I am finally getting around to reading Jack Kerouac’s “On the Road.” I have wanted to read it for years.
Kerouac’s novel is full of gems. I’m realizing that when many people quote “On the Road,” often it’s the following, which is early in the book:
… because the only people for me are the mad ones, the ones who are mad to live, mad to talk, mad to be saved, desirous of everything at the same time, the ones who never yawn or say a commonplace thing, but burn, burn, burn like fabulous yellow roman candles exploding like spiders across the stars …
But there are many insightful, relatable moments.
I was a young writer and I wanted to take off. Somewhere along the line I knew there’d be girls, visions, everything; somewhere along the line the pearl would be handed to me.
For my whole life I’ve searched for adventure and can relate to Sal’s restlessness here. Similarly, I liked when he describes that desire.
I felt like a million dollars; I was adventuring in the crazy American night.
I also like how he describes people he meets and how they talk:
“LA.” I loved the way she said “LA”; I loved the way everybody says “LA” on the Coast; it’s their one and only golden town when all is said and done.
I feel like I am on the road with Sal. I celebrate his triumphs and feel his disappointments.
Suddenly I found myself on Times Square. I had traveled eight thousand miles around the American continent and I was back on Times Square; and right in the middle of a rush hour, too, seeing with my innocent road-eyes the absolute madness and fantastic hoorair of New York with its millions and millions hustling forever with a buck among themselves, the mad dream — grabbing, taking, giving, sighing, dying, just so they could be buried in those awful cemeteries beyond Long Island City.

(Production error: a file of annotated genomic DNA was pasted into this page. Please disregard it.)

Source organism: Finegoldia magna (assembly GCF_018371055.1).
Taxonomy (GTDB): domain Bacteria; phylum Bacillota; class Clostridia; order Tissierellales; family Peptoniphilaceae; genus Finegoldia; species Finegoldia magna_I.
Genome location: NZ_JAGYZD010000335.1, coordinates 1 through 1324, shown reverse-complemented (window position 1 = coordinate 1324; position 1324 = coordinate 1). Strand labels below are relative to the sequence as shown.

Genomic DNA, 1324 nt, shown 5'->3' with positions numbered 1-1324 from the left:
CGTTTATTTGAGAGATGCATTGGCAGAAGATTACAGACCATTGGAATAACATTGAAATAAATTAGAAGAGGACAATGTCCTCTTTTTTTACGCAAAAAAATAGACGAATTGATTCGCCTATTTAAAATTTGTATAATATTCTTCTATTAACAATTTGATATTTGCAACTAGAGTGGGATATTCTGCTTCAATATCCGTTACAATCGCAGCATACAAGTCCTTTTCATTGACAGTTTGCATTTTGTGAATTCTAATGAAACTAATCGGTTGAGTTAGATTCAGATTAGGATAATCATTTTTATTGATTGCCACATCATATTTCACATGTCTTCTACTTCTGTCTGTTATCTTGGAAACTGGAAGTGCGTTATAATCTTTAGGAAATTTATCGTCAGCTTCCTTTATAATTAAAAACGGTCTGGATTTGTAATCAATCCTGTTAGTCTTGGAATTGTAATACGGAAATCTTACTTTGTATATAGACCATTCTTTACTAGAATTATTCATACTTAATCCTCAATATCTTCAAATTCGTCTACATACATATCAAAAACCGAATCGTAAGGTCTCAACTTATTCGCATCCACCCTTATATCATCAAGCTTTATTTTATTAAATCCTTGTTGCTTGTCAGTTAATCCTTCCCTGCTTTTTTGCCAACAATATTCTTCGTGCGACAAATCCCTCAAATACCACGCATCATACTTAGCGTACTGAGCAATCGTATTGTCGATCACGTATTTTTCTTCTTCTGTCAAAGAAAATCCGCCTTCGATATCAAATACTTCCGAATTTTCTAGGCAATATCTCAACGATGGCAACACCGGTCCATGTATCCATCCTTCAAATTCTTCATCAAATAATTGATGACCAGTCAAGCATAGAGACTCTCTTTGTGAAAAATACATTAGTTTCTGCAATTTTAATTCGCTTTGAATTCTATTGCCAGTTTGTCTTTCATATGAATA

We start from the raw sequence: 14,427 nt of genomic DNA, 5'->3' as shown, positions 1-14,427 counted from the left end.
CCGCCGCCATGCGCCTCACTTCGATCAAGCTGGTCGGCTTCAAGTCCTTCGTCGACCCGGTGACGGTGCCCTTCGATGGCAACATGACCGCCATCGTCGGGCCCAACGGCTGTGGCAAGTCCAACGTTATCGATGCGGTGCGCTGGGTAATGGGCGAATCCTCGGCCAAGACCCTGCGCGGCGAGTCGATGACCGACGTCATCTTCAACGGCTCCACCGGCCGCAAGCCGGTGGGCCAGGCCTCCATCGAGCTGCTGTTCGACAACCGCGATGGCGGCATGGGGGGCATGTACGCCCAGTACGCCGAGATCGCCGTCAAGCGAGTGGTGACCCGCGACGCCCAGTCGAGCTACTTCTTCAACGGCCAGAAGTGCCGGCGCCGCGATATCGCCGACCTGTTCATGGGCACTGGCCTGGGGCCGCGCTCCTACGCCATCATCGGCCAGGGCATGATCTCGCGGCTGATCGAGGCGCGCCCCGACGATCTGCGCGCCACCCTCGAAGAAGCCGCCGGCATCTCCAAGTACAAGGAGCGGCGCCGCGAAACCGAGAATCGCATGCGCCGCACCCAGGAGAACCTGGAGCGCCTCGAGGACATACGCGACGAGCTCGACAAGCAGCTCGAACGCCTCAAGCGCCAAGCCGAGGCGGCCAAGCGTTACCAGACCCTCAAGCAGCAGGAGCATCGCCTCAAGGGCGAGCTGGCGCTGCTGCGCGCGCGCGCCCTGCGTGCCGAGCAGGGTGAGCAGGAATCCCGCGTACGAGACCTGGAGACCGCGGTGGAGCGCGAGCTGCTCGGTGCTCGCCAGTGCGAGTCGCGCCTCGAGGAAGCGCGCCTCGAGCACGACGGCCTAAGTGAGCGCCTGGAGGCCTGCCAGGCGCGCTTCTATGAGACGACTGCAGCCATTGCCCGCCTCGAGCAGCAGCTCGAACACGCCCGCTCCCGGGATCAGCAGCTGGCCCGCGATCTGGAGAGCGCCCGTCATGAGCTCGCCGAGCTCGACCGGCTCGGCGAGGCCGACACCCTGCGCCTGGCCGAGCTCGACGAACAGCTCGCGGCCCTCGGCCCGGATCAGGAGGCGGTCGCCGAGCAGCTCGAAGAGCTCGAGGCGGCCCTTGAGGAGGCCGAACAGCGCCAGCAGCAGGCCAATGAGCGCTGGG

Sal’s has a poetic way of thinking.
The one thing that we yearn for in our living days, that makes us sigh and groan and undergo sweet nauseas of all kinds, is the remembrance of some lost bliss that was probably experienced in the womb and can only be reproduced (though we hate to admit it) in death.
And it turns out YOLO is not a new concept.
“I don’t like you when you’re with them.”
“Ah, it’s all right, it’s just kicks. We only live once. We’re having a good time.”
When he suspects that Marylou won’t “switch to” him from Dean in San Francisco (an odd situation, by the way) he makes a good point.
But why think about that when all the golden land’s ahead of you and all kinds of unforeseen events wait lurking to surprise you and make you glad you’re alive to see?